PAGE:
As investors hunt for yield, exchange traded fund providers are churning out more dividend stock funds to satiate the growing demand, but some are skeptical that the new wave of dividend ETFs may not be up to par with the older generation.

Morningstar analyst Michael Rawson points out that dividend ETFs are “clearly the most popular equity style this year” as over 44 dividend ETFs, or 40% more than in 2010, gathered 13% of all net flows in stock ETFs so far this year, reports Murray Coleman for Dow Jones. [Dividend ETFs: What Obama Win Means for Tax Rates]

In the current low yield environment, with benchmark 10-year Treasuries hovering back around 1.6%, the search for income has led to a boom in what some advisors are referring to as “next generation” dividend ETFs that follow new customized benchmark indices. [Dividend ETFs Under the Microscope]

“Although they hold some promise over past versions, the newer dividend ETFs are increasingly moving into the realm of actively managed mutual funds with more sophisticated indexes and screening processes,” William Greiner, chief investment officer at Mariner Wealth Advisors, said in the article.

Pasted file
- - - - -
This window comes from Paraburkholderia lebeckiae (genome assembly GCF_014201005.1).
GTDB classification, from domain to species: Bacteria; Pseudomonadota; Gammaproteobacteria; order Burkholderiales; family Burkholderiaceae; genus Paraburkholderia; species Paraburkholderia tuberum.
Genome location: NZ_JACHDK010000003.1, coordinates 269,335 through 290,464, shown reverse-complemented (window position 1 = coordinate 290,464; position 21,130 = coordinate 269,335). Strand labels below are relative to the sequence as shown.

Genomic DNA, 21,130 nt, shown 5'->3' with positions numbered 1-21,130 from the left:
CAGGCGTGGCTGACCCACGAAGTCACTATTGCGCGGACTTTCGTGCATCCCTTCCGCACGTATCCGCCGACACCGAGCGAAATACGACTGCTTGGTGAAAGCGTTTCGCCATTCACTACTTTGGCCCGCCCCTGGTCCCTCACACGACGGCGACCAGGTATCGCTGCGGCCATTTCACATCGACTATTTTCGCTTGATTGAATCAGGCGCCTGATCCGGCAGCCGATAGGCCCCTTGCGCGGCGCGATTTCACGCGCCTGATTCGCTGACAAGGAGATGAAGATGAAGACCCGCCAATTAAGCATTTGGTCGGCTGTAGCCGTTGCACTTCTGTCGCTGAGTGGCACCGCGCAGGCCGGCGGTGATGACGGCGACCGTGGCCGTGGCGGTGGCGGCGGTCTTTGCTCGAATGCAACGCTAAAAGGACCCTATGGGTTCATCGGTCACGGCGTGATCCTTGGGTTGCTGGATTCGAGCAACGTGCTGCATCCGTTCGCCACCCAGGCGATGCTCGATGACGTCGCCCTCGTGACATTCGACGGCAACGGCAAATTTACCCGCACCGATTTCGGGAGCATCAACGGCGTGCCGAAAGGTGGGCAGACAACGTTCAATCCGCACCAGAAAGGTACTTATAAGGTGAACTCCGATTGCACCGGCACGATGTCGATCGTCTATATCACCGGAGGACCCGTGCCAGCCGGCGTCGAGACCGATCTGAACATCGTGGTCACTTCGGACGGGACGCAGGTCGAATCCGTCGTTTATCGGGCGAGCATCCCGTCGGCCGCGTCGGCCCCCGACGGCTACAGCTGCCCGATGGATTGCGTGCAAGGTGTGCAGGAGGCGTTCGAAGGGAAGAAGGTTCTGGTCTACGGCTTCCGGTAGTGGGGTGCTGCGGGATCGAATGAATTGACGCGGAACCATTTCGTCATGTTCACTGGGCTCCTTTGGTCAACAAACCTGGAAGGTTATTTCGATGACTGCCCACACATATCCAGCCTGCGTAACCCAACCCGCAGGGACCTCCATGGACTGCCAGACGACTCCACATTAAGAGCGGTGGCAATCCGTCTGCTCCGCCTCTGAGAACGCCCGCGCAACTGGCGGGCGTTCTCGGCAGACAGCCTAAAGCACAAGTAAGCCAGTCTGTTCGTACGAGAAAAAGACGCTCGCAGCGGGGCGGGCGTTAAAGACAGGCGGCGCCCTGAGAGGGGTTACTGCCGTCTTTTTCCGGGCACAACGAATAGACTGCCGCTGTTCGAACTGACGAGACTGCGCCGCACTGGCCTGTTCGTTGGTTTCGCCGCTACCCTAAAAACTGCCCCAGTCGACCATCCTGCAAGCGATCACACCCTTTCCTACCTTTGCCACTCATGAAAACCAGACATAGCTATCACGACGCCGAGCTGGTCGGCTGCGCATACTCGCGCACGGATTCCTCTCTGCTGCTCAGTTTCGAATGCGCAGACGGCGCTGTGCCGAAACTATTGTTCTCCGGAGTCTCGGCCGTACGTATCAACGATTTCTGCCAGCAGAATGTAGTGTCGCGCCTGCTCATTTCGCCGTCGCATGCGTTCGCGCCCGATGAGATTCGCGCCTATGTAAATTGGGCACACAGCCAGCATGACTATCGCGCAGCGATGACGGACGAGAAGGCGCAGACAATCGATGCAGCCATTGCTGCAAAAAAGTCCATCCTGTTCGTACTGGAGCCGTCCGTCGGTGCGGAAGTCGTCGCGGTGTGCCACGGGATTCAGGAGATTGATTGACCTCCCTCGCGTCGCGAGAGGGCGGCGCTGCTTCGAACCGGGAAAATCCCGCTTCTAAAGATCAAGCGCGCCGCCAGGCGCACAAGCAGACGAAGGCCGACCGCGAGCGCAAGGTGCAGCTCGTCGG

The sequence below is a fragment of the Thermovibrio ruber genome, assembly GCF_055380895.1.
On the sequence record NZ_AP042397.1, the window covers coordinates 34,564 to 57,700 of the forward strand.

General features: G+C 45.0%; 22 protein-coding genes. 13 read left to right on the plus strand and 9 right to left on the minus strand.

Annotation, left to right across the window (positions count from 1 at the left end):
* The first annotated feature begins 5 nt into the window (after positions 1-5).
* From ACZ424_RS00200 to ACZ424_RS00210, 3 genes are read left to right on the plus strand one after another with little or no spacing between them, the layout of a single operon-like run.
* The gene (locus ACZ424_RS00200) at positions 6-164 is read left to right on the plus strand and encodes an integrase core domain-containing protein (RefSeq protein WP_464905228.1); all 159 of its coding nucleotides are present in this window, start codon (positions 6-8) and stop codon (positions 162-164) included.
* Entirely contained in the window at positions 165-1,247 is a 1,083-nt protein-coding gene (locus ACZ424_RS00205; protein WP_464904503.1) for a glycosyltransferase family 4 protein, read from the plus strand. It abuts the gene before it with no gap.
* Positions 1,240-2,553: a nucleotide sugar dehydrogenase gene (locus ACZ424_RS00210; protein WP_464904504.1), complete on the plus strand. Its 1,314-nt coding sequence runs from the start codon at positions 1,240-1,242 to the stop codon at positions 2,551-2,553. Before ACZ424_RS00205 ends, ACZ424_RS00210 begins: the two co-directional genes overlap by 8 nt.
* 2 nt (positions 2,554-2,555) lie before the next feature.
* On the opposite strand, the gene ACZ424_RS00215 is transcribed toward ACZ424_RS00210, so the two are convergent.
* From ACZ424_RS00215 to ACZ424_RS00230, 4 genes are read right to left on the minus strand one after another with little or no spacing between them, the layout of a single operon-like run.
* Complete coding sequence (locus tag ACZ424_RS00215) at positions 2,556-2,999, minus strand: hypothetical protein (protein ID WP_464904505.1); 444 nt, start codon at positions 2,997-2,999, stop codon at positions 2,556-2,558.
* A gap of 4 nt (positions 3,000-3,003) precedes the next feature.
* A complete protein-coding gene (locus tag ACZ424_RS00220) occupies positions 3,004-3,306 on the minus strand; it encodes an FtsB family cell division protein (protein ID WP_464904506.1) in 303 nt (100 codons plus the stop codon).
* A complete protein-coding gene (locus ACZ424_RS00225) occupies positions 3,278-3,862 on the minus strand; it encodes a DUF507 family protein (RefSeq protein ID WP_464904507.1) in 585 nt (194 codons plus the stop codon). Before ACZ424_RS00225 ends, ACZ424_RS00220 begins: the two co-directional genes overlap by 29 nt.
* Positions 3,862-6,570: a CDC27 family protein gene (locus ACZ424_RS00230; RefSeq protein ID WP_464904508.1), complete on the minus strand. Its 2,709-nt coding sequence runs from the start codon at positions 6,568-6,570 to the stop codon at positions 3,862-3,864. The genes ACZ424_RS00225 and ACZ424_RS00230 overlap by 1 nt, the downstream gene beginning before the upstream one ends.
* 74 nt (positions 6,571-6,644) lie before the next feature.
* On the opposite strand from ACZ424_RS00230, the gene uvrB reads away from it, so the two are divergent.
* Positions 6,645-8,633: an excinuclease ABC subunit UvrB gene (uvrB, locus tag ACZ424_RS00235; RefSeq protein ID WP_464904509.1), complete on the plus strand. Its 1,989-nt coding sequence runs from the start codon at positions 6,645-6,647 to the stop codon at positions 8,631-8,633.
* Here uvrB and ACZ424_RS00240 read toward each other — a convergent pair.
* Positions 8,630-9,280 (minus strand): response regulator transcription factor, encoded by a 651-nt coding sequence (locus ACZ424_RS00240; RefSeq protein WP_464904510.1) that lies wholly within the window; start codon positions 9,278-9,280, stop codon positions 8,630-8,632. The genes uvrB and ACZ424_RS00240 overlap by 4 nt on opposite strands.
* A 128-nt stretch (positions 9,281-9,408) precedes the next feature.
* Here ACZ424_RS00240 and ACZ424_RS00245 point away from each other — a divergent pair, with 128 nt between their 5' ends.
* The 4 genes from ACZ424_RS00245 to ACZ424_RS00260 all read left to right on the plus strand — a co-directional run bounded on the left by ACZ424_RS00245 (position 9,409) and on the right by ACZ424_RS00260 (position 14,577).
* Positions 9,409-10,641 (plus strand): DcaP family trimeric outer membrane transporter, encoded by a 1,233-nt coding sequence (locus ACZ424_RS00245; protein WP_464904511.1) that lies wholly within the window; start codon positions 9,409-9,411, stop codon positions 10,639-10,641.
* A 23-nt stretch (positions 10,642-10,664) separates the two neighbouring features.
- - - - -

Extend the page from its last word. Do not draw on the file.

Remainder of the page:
“We’re not advising our clients to jump into these new dividend ETFs until they’ve built up more of a track record,” Greiner added. “We’re fine sticking with older-generation funds.”

According to Morningstar data, older or “first generation” dividend ETFs have returned an average 11.6% in the 12-month period ended last week, whereas the next generation funds were up 7.7% over the same period. In comparison, the S&P 500 has gained 16.7%. [High Dividend Sectors, ETFs Are Not ‘in a Bubble’]

Showing Page 1 of 2